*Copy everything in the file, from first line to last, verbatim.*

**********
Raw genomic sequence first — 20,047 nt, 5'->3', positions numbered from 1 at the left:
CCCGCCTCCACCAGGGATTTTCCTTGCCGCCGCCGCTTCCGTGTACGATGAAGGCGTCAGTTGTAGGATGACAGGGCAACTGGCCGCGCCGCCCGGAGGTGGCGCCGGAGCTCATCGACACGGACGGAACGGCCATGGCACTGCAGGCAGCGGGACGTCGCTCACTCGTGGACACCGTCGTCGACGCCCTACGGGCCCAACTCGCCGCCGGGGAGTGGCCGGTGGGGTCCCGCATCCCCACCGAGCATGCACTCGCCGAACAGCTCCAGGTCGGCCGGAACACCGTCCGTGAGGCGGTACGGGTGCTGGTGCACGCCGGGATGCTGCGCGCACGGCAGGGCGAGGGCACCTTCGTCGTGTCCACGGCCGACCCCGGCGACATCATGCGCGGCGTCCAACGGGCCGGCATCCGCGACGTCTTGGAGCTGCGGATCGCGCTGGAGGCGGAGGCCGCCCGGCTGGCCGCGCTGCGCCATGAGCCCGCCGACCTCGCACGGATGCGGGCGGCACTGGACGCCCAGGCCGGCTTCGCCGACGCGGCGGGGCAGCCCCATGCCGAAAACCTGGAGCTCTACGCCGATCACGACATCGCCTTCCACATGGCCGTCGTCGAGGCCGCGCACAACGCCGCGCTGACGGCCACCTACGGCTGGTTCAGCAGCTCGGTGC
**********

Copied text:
Raw genomic sequence first — 20,047 nt, 5'->3', positions numbered from 1 at the left:
CCCGCCTCCACCAGGGATTTTCCTTGCCGCCGCCGCTTCCGTGTACGATGAAGGCGTCAGTTGTAGGATGACAGGGCAACTGGCCGCGCCGCCCGGAGGTGGCGCCGGAGCTCATCGACACGGACGGAACGGCCATGGCACTGCAGGCAGCGGGACGTCGCTCACTCGTGGACACCGTCGTCGACGCCCTACGGGCCCAACTCGCCGCCGGGGAGTGGCCGGTGGGGTCCCGCATCCCCACCGAGCATGCACTCGCCGAACAGCTCCAGGTCGGCCGGAACACCGTCCGTGAGGCGGTACGGGTGCTGGTGCACGCCGGGATGCTGCGCGCACGGCAGGGCGAGGGCACCTTCGTCGTGTCCACGGCCGACCCCGGCGACATCATGCGCGGCGTCCAACGGGCCGGCATCCGCGACGTCTTGGAGCTGCGGATCGCGCTGGAGGCGGAGGCCGCCCGGCTGGCCGCGCTGCGCCATGAGCCCGCCGACCTCGCACGGATGCGGGCGGCACTGGACGCCCAGGCCGGCTTCGCCGACGCGGCGGGGCAGCCCCATGCCGAAAACCTGGAGCTCTACGCCGATCACGACATCGCCTTCCACATGGCCGTCGTCGAGGCCGCGCACAACGCCGCGCTGACGGCCACCTACGGCTGGTTCAGCAGCTCGGTGC